Celgene anticipates a regulatory decision for OTEZLA in oral ulcers associated with Behçet’s Disease from the Pharmaceuticals and Medical Devices Agency in Japan in the second half of 2019. The Company also submitted a Type II Variation to the Marketing Authorization Application earlier this year seeking approval in the European Union.
About the RELIEF™ Study
The RELIEF™ study is a Phase 3 randomized, placebo-controlled, double-blind study evaluating OTEZLA 30 mg BID in 207 adult patients with Behçet’s Disease with active oral ulcers who were previously treated with at least one nonbiologic medication and were candidates for systemic therapy. This 64-week study was conducted at 53 sites across 10 countries.
In the study, 207 adult patients were randomized 1:1 to receive either OTEZLA 30 mg BID (n=104) or placebo (n=103) for the 12-week placebo-controlled treatment phase. Upon completion of week 12, all patients received OTEZLA for the 52-week active treatment phase. Efficacy was assessed based on the number and pain of oral ulcers, including the daily average number of oral ulcers during the 12-week placebo-controlled treatment phase.
About Behçet’s Disease
Behçet’s Disease is associated with abnormalities of the immune system and inflammation of the blood vessels. Behçet’s Disease is characterized by recurrent oral and genital ulcers, skin lesions, uveitis, arthritis, vascular, central nervous system and gastrointestinal involvement. Oral ulcers are present in more than 98% of Behçet’s Disease patients.
Behçet’s Disease has been classified in the U.S. as a rare or “orphan” disease by the National Institutes of Health. At this time, there are limited approved therapies to treat Behçet’s Disease in the U.S. Prevalence of Behçet’s Disease is highest in the Middle East, Asia and Japan.
About OTEZLA® (apremilast)
OTEZLA® (apremilast) 30 mg tablets is an oral small-molecule inhibitor of phosphodiesterase 4 (PDE4) specific for cyclic adenosine monophosphate (cAMP). PDE4 inhibition results in increased intracellular cAMP levels, which is thought to indirectly modulate the production of inflammatory mediators. The specific mechanism(s) by which OTEZLA exerts its therapeutic action in patients is not well defined.
U.S. PRESCRIBING INFORMATION
Otezla® (apremilast) is indicated for the treatment of patients with moderate to severe plaque psoriasis who are candidates for phototherapy or systemic therapy.
Otezla is indicated for the treatment of adult patients with active psoriatic arthritis.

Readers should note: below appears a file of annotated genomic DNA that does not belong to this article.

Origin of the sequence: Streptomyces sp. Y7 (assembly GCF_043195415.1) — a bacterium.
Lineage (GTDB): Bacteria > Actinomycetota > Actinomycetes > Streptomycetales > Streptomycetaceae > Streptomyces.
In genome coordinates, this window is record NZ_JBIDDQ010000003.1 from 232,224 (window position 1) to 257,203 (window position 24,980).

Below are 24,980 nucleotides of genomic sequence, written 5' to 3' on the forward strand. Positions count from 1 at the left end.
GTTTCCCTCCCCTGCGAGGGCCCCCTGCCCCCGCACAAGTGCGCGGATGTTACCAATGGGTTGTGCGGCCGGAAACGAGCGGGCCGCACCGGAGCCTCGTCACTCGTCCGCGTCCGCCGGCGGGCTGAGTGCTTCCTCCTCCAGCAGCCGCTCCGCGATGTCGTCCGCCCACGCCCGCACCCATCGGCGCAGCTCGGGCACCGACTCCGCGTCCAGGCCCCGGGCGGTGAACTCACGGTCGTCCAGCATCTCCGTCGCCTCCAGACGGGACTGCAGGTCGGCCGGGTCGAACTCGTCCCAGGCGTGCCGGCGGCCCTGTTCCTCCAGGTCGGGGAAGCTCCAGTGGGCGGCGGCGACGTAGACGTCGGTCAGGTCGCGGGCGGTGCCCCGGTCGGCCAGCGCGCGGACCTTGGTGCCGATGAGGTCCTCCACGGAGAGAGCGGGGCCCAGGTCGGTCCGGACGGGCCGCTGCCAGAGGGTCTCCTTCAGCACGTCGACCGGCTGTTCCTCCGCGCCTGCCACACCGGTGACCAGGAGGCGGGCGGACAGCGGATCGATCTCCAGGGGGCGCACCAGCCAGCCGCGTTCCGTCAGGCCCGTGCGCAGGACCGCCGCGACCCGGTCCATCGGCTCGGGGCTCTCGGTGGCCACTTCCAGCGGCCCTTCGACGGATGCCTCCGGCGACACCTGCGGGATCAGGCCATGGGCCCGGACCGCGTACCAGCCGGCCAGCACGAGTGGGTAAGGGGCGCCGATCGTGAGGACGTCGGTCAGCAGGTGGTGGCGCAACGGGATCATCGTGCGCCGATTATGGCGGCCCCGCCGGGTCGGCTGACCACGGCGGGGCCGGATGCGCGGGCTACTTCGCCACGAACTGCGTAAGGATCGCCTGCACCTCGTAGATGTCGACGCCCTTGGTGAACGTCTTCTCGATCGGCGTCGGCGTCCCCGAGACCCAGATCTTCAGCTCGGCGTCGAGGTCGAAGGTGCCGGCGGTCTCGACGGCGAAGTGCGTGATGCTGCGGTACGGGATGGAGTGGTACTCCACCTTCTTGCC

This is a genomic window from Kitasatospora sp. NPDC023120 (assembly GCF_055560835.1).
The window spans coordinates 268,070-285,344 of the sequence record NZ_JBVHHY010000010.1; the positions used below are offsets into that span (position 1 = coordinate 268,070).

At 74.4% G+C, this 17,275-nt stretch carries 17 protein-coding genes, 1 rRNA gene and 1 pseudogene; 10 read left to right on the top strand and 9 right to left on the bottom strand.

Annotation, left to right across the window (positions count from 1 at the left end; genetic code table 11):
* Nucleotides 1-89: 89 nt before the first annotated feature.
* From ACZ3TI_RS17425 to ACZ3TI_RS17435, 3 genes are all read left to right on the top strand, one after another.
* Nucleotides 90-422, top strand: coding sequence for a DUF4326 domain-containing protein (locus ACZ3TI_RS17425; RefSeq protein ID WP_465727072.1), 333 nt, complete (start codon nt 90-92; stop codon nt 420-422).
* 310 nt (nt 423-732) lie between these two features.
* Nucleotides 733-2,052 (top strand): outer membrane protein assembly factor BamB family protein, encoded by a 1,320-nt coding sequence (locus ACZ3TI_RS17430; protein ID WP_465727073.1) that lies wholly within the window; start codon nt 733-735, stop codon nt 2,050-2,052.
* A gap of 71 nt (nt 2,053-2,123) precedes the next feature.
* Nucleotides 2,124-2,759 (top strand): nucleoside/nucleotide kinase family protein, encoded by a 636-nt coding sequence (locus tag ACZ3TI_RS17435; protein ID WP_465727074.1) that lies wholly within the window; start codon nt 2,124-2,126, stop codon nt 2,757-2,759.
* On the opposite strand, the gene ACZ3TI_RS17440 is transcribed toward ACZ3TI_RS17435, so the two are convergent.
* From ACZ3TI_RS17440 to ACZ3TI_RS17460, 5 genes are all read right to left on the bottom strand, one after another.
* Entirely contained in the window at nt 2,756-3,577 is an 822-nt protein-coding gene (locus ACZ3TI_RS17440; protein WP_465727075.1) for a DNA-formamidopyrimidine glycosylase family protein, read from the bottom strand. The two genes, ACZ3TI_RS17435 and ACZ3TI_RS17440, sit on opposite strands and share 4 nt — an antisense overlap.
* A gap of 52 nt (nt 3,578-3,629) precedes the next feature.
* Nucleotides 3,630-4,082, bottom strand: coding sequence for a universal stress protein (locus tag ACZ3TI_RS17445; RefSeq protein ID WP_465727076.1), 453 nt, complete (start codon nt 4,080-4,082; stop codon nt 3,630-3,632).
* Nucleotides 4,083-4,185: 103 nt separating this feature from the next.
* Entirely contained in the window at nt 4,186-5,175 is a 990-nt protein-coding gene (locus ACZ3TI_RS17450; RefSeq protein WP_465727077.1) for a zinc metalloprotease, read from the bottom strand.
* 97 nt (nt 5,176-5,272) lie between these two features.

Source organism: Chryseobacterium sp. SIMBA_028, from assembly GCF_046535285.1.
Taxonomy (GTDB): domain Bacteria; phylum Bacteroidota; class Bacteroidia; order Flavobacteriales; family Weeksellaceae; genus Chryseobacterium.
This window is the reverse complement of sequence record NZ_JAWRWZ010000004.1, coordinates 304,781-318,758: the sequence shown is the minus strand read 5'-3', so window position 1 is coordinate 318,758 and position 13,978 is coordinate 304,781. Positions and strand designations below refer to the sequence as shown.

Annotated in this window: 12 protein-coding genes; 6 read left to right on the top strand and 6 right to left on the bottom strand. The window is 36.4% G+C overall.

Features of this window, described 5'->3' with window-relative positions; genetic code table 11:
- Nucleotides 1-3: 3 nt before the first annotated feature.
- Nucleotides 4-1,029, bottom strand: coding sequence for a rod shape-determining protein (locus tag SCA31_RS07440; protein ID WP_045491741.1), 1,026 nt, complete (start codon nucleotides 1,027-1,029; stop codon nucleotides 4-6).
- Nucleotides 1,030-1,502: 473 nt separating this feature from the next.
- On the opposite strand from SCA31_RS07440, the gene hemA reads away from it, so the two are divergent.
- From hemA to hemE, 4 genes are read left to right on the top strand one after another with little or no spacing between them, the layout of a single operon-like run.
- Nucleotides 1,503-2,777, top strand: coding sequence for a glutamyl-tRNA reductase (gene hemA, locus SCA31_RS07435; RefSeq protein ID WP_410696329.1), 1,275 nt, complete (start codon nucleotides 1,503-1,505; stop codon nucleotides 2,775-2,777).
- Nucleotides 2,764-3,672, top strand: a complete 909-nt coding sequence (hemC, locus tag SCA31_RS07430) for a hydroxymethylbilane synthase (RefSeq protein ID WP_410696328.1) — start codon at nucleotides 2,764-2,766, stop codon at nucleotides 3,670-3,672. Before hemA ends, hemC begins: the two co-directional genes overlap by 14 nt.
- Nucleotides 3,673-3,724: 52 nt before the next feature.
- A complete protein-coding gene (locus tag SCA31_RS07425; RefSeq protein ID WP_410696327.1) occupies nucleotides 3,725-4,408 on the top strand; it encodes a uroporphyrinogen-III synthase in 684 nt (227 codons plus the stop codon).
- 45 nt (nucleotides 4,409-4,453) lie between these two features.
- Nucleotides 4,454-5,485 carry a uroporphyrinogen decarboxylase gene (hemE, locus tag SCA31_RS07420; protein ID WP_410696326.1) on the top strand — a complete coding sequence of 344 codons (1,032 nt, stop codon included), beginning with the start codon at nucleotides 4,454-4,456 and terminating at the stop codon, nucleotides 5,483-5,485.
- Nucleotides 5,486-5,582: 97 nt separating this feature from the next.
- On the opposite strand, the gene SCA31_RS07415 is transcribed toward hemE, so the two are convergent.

Otezla is indicated for the treatment of adult patients with oral ulcers associated with Behçet’s Disease.
IMPORTANT SAFETY INFORMATION
Otezla® (apremilast) is contraindicated in patients with a known hypersensitivity to apremilast or to any of the excipients in the formulation
Warnings and Precautions
Diarrhea, Nausea and Vomiting: Cases of severe diarrhea, nausea, and vomiting were associated with the use of Otezla. Most events occurred within the first few weeks of treatment. In some cases patients were hospitalized. Patients 65 years of age or older and patients taking medications that can lead to volume depletion or hypotension may be at a higher risk of complications from severe diarrhea, nausea, or vomiting. Monitor patients who are more susceptible to complications of diarrhea or vomiting; advise patients to contact their healthcare provider. Consider Otezla dose reduction or suspension if patients develop severe diarrhea, nausea, or vomiting
Depression: Carefully weigh the risks and benefits of treatment with Otezla for patients with a history of depression and/or suicidal thoughts/behavior, or in patients who develop such symptoms while on Otezla. Patients, caregivers, and families should be advised of the need to be alert for the emergence or worsening of depression, suicidal thoughts or other mood changes, and they should contact their healthcare provider if such changes occur
Psoriasis: Treatment with Otezla is associated with an increase in depression. During clinical trials, 1.3% (12/920) of patients reported depression compared to 0.4% (2/506) on placebo. Depression was reported as serious in 0.1% (1/1308) of patients exposed to Otezla, compared to none in placebo-treated patients (0/506). Suicidal behavior was observed in 0.1% (1/1308) of patients on Otezla, compared to 0.2% (1/506) on placebo. One patient treated with Otezla attempted suicide; one patient on placebo committed suicide
Psoriatic Arthritis: Treatment with Otezla is associated with an increase in depression. During clinical trials, 1.0% (10/998) reported depression or depressed mood compared to 0.8% (4/495) treated with placebo. Suicidal ideation and behavior was observed in 0.2% (3/1441) of patients on Otezla, compared to none in placebo-treated patients. Depression was reported as serious in 0.2% (3/1441) of patients exposed to Otezla, compared to none in placebo-treated patients (0/495). Two patients who received placebo committed suicide compared to none on Otezla.